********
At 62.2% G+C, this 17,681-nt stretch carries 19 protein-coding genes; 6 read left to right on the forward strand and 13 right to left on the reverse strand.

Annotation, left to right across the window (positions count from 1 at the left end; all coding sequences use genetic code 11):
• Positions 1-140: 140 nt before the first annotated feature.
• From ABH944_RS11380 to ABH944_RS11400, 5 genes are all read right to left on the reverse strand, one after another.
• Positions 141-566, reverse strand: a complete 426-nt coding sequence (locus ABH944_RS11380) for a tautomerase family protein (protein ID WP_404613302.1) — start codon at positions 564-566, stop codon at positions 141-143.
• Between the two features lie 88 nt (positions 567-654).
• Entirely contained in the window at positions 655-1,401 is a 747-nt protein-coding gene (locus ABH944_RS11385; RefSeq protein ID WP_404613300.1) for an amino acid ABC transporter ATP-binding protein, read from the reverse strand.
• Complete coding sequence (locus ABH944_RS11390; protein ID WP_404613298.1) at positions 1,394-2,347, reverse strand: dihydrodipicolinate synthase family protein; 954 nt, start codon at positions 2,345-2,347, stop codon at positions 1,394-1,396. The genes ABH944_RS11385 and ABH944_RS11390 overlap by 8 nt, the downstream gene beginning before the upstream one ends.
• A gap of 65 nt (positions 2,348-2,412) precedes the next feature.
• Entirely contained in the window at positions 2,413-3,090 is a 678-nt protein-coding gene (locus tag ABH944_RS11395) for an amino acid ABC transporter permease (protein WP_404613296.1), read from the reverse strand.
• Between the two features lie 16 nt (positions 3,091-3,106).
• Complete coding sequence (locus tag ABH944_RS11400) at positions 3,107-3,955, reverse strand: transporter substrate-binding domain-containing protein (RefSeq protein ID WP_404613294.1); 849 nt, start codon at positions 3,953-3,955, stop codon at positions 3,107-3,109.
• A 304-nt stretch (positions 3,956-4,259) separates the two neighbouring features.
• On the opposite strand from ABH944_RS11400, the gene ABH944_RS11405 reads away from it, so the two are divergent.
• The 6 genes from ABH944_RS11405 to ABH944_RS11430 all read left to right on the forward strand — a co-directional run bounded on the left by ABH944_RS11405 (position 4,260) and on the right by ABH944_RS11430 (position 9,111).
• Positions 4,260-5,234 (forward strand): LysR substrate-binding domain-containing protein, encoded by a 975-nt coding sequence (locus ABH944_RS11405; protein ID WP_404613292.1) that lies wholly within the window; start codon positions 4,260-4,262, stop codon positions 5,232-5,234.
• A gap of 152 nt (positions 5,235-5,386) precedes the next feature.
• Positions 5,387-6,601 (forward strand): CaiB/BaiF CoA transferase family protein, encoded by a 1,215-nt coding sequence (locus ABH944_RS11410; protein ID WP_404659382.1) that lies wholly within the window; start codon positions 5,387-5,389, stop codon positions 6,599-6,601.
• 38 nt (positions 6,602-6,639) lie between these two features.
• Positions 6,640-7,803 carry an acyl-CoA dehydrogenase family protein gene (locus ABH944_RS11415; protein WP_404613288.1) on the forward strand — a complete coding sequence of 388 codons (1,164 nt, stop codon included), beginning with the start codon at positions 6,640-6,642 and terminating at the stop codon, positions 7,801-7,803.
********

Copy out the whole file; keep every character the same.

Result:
At 62.2% G+C, this 17,681-nt stretch carries 19 protein-coding genes; 6 read left to right on the forward strand and 13 right to left on the reverse strand.

Annotation, left to right across the window (positions count from 1 at the left end; all coding sequences use genetic code 11):
• Positions 1-140: 140 nt before the first annotated feature.
• From ABH944_RS11380 to ABH944_RS11400, 5 genes are all read right to left on the reverse strand, one after another.
• Positions 141-566, reverse strand: a complete 426-nt coding sequence (locus ABH944_RS11380) for a tautomerase family protein (protein ID WP_404613302.1) — start codon at positions 564-566, stop codon at positions 141-143.
• Between the two features lie 88 nt (positions 567-654).
• Entirely contained in the window at positions 655-1,401 is a 747-nt protein-coding gene (locus ABH944_RS11385; RefSeq protein ID WP_404613300.1) for an amino acid ABC transporter ATP-binding protein, read from the reverse strand.
• Complete coding sequence (locus ABH944_RS11390; protein ID WP_404613298.1) at positions 1,394-2,347, reverse strand: dihydrodipicolinate synthase family protein; 954 nt, start codon at positions 2,345-2,347, stop codon at positions 1,394-1,396. The genes ABH944_RS11385 and ABH944_RS11390 overlap by 8 nt, the downstream gene beginning before the upstream one ends.
• A gap of 65 nt (positions 2,348-2,412) precedes the next feature.
• Entirely contained in the window at positions 2,413-3,090 is a 678-nt protein-coding gene (locus tag ABH944_RS11395) for an amino acid ABC transporter permease (protein WP_404613296.1), read from the reverse strand.
• Between the two features lie 16 nt (positions 3,091-3,106).
• Complete coding sequence (locus tag ABH944_RS11400) at positions 3,107-3,955, reverse strand: transporter substrate-binding domain-containing protein (RefSeq protein ID WP_404613294.1); 849 nt, start codon at positions 3,953-3,955, stop codon at positions 3,107-3,109.
• A 304-nt stretch (positions 3,956-4,259) separates the two neighbouring features.
• On the opposite strand from ABH944_RS11400, the gene ABH944_RS11405 reads away from it, so the two are divergent.
• The 6 genes from ABH944_RS11405 to ABH944_RS11430 all read left to right on the forward strand — a co-directional run bounded on the left by ABH944_RS11405 (position 4,260) and on the right by ABH944_RS11430 (position 9,111).
• Positions 4,260-5,234 (forward strand): LysR substrate-binding domain-containing protein, encoded by a 975-nt coding sequence (locus ABH944_RS11405; protein ID WP_404613292.1) that lies wholly within the window; start codon positions 4,260-4,262, stop codon positions 5,232-5,234.
• A gap of 152 nt (positions 5,235-5,386) precedes the next feature.
• Positions 5,387-6,601 (forward strand): CaiB/BaiF CoA transferase family protein, encoded by a 1,215-nt coding sequence (locus ABH944_RS11410; protein ID WP_404659382.1) that lies wholly within the window; start codon positions 5,387-5,389, stop codon positions 6,599-6,601.
• 38 nt (positions 6,602-6,639) lie between these two features.
• Positions 6,640-7,803 carry an acyl-CoA dehydrogenase family protein gene (locus ABH944_RS11415; protein WP_404613288.1) on the forward strand — a complete coding sequence of 388 codons (1,164 nt, stop codon included), beginning with the start codon at positions 6,640-6,642 and terminating at the stop codon, positions 7,801-7,803.